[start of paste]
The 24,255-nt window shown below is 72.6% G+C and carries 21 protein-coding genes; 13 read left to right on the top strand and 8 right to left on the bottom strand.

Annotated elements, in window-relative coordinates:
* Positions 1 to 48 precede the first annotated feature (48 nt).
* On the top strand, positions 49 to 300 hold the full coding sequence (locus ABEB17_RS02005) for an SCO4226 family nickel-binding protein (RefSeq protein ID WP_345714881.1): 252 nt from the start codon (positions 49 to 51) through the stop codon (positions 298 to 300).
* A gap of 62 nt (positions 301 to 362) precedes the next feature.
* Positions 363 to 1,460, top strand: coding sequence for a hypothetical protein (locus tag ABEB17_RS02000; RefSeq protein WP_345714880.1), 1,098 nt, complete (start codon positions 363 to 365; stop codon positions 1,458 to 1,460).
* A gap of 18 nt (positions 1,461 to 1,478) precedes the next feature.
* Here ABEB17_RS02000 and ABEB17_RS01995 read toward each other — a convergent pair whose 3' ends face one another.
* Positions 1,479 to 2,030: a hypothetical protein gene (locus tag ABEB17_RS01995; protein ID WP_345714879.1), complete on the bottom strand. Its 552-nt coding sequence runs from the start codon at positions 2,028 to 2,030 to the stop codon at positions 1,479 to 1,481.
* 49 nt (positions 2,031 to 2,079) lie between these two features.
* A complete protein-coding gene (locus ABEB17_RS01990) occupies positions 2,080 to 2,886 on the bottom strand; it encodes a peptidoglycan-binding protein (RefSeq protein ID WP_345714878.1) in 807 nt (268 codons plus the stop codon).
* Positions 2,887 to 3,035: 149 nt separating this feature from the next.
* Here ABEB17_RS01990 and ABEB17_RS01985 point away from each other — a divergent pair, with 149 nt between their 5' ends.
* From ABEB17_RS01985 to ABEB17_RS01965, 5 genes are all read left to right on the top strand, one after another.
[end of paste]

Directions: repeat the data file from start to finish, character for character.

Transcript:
The 24,255-nt window shown below is 72.6% G+C and carries 21 protein-coding genes; 13 read left to right on the top strand and 8 right to left on the bottom strand.

Annotated elements, in window-relative coordinates:
* Positions 1 to 48 precede the first annotated feature (48 nt).
* On the top strand, positions 49 to 300 hold the full coding sequence (locus ABEB17_RS02005) for an SCO4226 family nickel-binding protein (RefSeq protein ID WP_345714881.1): 252 nt from the start codon (positions 49 to 51) through the stop codon (positions 298 to 300).
* A gap of 62 nt (positions 301 to 362) precedes the next feature.
* Positions 363 to 1,460, top strand: coding sequence for a hypothetical protein (locus tag ABEB17_RS02000; RefSeq protein WP_345714880.1), 1,098 nt, complete (start codon positions 363 to 365; stop codon positions 1,458 to 1,460).
* A gap of 18 nt (positions 1,461 to 1,478) precedes the next feature.
* Here ABEB17_RS02000 and ABEB17_RS01995 read toward each other — a convergent pair whose 3' ends face one another.
* Positions 1,479 to 2,030: a hypothetical protein gene (locus tag ABEB17_RS01995; protein ID WP_345714879.1), complete on the bottom strand. Its 552-nt coding sequence runs from the start codon at positions 2,028 to 2,030 to the stop codon at positions 1,479 to 1,481.
* 49 nt (positions 2,031 to 2,079) lie between these two features.
* A complete protein-coding gene (locus ABEB17_RS01990) occupies positions 2,080 to 2,886 on the bottom strand; it encodes a peptidoglycan-binding protein (RefSeq protein ID WP_345714878.1) in 807 nt (268 codons plus the stop codon).
* Positions 2,887 to 3,035: 149 nt separating this feature from the next.
* Here ABEB17_RS01990 and ABEB17_RS01985 point away from each other — a divergent pair, with 149 nt between their 5' ends.
* From ABEB17_RS01985 to ABEB17_RS01965, 5 genes are all read left to right on the top strand, one after another.